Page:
One of the great surprises for us on St. Paul Island was the low diversity and abundance of larids. We saw nothing like the large mixed flocks of seagulls and terns we are accustomed to around here. To be sure, there were lots of Black-legged Kittiwakes (and a few Red-legged Kittiwakes), but we only observed two species of gulls, Glaucous and Glaucous-winged, and no terns whatsoever. One of the local guides also said there were Herring Gulls around, but we couldn’t swear to seeing one. Further, the only confident identifications of Glaucous Gulls we made were a couple of completely white juveniles that we saw from a distance. Thayer’s Gulls and Black-backed Gulls do occur in the Pribilof Islands in summer, but none were apparent to us.
We know a lot of birders can take or leave gulls (Elisa for one!), a likely reason being difficulties in identification–especially the dramatic changes in appearance many species make from year to year early in life. Chris generally makes an effort to identify any gulls that he sees when visiting coasts. And terns are among his favorite birds, which is why he found the absence of terns on the island a bit of a disappointment. Based on reading, we had reason to expect Arctic Terns on St. Paul. Luckily, we saw Arctic Terns around Anchorage so we didn’t miss them entirely during this trip. Aleutian Terns can theoretically make an appearance on the island during spring and fall, but not summer. Oh, well.
Another big surprise was the small number of Northern Fulmars. According to the literature, the Northern Fulmar is one of the most common tubenoses in the world and one of the most abundant breeders on St. Paul Island. But we saw only a few breeding pairs. More fulmars are killed by commercial fishermen than any other seabird, but fulmar populations are large. In the North Atlantic, fulmars have even increased in numbers in recent years. Perhaps had we visited a bit later we would have seen more.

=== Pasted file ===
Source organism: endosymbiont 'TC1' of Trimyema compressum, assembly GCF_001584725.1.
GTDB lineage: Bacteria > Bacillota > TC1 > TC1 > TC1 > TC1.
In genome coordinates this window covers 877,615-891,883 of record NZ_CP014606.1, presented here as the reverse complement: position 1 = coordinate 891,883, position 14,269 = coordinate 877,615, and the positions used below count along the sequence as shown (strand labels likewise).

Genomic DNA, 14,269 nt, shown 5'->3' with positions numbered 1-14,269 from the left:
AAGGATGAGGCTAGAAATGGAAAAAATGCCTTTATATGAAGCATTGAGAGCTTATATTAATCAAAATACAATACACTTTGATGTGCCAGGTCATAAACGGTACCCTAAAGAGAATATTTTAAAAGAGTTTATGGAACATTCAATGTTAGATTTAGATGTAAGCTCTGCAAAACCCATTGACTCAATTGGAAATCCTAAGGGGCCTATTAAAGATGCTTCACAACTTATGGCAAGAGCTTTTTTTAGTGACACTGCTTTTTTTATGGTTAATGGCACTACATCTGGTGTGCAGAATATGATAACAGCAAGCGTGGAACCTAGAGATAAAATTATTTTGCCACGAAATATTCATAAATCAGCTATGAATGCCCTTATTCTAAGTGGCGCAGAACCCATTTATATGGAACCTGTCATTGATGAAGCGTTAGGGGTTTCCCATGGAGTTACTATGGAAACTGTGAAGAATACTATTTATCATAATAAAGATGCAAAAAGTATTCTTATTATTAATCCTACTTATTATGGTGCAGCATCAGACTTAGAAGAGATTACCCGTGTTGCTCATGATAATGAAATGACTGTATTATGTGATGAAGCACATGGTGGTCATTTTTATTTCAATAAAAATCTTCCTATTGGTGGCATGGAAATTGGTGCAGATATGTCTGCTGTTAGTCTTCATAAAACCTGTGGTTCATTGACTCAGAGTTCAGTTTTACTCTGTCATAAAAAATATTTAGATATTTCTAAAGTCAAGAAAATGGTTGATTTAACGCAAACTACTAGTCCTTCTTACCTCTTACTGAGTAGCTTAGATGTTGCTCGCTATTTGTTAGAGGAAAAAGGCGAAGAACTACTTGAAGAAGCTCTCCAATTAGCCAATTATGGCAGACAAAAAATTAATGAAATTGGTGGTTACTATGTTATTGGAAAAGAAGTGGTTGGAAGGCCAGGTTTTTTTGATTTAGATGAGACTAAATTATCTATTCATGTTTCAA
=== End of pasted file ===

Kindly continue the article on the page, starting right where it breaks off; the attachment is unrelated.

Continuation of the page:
One of the things about travel birding is that it forces you to confront your assumptions. At first we thought the low diversity and abundance of gulls on St. Paul might have had something to do with island biogeography (or the toll humans have been taking on nature). Now it seems clear it has more to do with larid biogeography. Most gulls really do stick close to continental shores and do not range far out to sea. Exceptions include Herring Gulls, Glaucous, and Glaucous-winged Gulls (and the kittiwakes, the most sea-loving of all the gulls, of course)–exactly the ones that occur on St. Paul. Despite the fact that we see seagulls by the sea they are not really seabirds, at least not the way alcids and tubenoses are.
Long ago, when the world was still quite new, there were no winds at all, neither the gentle breeze of summer nor the fierce winter gale. Everything was perfectly still. Nothing disturbed the marsh grass on the shore and when snow fell, it fell straight to earth instead of blowing and swirling into drifts as it does now . . . . Origin of the Winds, Aleut legend
The four Pribilof Islands lie in the Bering Sea about one-hundred fifty miles north of the Aleutians. Of St. George, St. Paul, Walrus, and Otter Islands, only St. Paul and St. George are inhabited. St. George and St. Paul are birding meccas, more so the latter because of better weather conditions for aviation in and out despite the former having a great deal more cliff habitat and many more birds.
Seventeen species of alcids have been observed on and around St. Paul Island. Many of these species are rare, threatened, or endangered. In summer, however, seven species are common, and these are the birds we spent a considerable time with in early July as part of a bird photography workshop conducted by Canadian photographer Chris Dodds. Least Auklets seemed to be the most abundant of the alcids on the cliffs, followed by Thick-billed Murres and Parakeet Auklets. Crested Auklets, and Horned and Tufted Puffins were less common. Common Murres were observed infrequently: We only observed them in flight around the sea cliffs.